During the development of yet another type of gutter (4", T100), new manufacturing methods were also developed. This new machine was built on the basis of the roll forming principle: instead of pulling the gutters through forming tools and then cutting them, they now rolled the material – using casters – through the machine and then cut it into pre-defined lengths while it was still moving.
The company first started glaze-coating the products around the same time, i.e. the mid-1970s. A coating workshop was first built in the shed down at the quay. An electrostatic powder machine was purchased and a conventional kiln from Hønefoss, but all the vats and the rest of the equipment were made at Grøvik Verk. Here they glaze-coated the parts but not the gutters. The aluminium for the gutters was bought ready-coated from Hydro.
By the end of the 1970s, Grøvik Verk was experiencing strong growth: in 1979, they used around 500 tonnes of aluminium, delivered by ÅSV. The output was almost 700,000 meters of gutters and pipes, and the company delivered around 20% of all the gutters in Norway that year. The turnover was approximately NOK 12 million, and output increased by 40% from 1978 to 1979. The workforce now numbered around 30, and the company would probably need another four or five once the new factory extension, work on which started in 1979, was completed in 1980.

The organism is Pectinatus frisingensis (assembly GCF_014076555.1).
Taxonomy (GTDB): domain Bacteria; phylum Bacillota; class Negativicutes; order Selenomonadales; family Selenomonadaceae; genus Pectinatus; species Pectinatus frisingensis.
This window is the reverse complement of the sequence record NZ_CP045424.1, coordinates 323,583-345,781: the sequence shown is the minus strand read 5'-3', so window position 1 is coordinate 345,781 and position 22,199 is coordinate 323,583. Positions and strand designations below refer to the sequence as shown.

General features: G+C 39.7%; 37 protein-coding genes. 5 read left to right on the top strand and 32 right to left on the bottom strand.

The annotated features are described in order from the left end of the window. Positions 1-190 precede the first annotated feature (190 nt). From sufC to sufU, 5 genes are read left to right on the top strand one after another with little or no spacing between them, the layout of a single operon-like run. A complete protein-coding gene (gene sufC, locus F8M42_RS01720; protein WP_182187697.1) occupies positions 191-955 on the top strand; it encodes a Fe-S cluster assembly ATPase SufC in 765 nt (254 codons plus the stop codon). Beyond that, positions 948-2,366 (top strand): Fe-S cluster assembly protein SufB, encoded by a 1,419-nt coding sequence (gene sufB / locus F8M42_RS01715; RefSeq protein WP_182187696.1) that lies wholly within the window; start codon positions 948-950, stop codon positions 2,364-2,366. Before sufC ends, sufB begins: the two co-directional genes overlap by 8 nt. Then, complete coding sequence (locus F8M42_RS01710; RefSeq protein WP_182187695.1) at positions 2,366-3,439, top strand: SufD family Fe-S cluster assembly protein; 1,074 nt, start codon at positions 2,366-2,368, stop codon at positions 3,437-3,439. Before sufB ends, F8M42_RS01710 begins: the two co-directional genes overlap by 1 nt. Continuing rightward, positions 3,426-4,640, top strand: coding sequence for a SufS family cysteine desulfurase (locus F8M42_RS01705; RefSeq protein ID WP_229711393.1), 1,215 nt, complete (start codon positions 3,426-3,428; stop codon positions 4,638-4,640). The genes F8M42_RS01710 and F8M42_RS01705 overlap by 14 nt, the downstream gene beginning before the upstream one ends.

In 1981, the company started planning the building of a separate coating workshop because the capacity for coating parts was at full stretch. IR kilns were purchased as well as a new electrostatic coating system. As a result of some experimentation in connection with the new facility, the company was now ready to start glaze-coating gutters as well. Grøvik Verk was the first company to introduce an automated PLC system (Programmable Logic Control) for coating, and three standard colours were used: white, reddish-brown and black. The coating of gutters started in 1984.
Grøvik Verk was the biggest manufacturer of aluminium gutters in the Nordic countries, and it made big deliveries to major house-building companies. Some of the gutters from Grøvik Verk were also delivered to the company's raw material supplier, Hydro Aluminium, which marketed them in its A-roof product range as the A-gutter. In 1984, it was again necessary to extend the factory, this time by building a raw materials and finished goods warehouse.
The newspaper Møre-Nytt announced in July 1989 that 'gutter manufacturer Grøvik Verk is a success story in an otherwise bleak building industry'. Kåre Liadal Jr elaborated as follows: 'The only explanation I have is that were are winning market shares from the other manufacturers. There has also been a certain increase in the renovation of old houses. We have had a good winter with little snow, and people have therefore been able to carry out repairs in winter as well.'
Previously, all the elbow bends had to be cut and welded by hand. From autumn 1989, Grøvik Verk was able to deliver seamless curved elbow bends. The company saved one to two man-years on this new manufacturing method. In addition, a new machine was developed for funnel production, which meant that one operator was now able to complete a funnel in two simple operations.